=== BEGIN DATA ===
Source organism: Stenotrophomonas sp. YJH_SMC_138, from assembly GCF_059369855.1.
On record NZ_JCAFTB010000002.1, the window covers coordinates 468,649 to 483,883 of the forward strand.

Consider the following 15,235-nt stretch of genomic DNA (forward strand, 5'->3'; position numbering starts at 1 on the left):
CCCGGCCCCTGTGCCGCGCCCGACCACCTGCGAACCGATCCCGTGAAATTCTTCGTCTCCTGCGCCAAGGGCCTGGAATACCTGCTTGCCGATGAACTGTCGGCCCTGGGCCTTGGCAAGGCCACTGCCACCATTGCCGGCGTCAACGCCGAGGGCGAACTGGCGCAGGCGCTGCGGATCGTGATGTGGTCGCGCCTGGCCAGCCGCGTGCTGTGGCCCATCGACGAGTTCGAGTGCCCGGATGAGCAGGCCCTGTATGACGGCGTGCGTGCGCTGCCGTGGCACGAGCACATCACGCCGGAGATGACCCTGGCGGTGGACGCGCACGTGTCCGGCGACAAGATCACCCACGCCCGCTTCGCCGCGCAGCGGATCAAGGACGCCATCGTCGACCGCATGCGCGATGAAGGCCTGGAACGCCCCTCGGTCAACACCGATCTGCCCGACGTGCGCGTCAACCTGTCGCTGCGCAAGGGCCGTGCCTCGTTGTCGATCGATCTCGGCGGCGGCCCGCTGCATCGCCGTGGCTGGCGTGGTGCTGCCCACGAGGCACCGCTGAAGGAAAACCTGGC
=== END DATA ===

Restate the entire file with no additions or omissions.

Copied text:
Source organism: Stenotrophomonas sp. YJH_SMC_138, from assembly GCF_059369855.1.
On record NZ_JCAFTB010000002.1, the window covers coordinates 468,649 to 483,883 of the forward strand.

Consider the following 15,235-nt stretch of genomic DNA (forward strand, 5'->3'; position numbering starts at 1 on the left):
CCCGGCCCCTGTGCCGCGCCCGACCACCTGCGAACCGATCCCGTGAAATTCTTCGTCTCCTGCGCCAAGGGCCTGGAATACCTGCTTGCCGATGAACTGTCGGCCCTGGGCCTTGGCAAGGCCACTGCCACCATTGCCGGCGTCAACGCCGAGGGCGAACTGGCGCAGGCGCTGCGGATCGTGATGTGGTCGCGCCTGGCCAGCCGCGTGCTGTGGCCCATCGACGAGTTCGAGTGCCCGGATGAGCAGGCCCTGTATGACGGCGTGCGTGCGCTGCCGTGGCACGAGCACATCACGCCGGAGATGACCCTGGCGGTGGACGCGCACGTGTCCGGCGACAAGATCACCCACGCCCGCTTCGCCGCGCAGCGGATCAAGGACGCCATCGTCGACCGCATGCGCGATGAAGGCCTGGAACGCCCCTCGGTCAACACCGATCTGCCCGACGTGCGCGTCAACCTGTCGCTGCGCAAGGGCCGTGCCTCGTTGTCGATCGATCTCGGCGGCGGCCCGCTGCATCGCCGTGGCTGGCGTGGTGCTGCCCACGAGGCACCGCTGAAGGAAAACCTGGC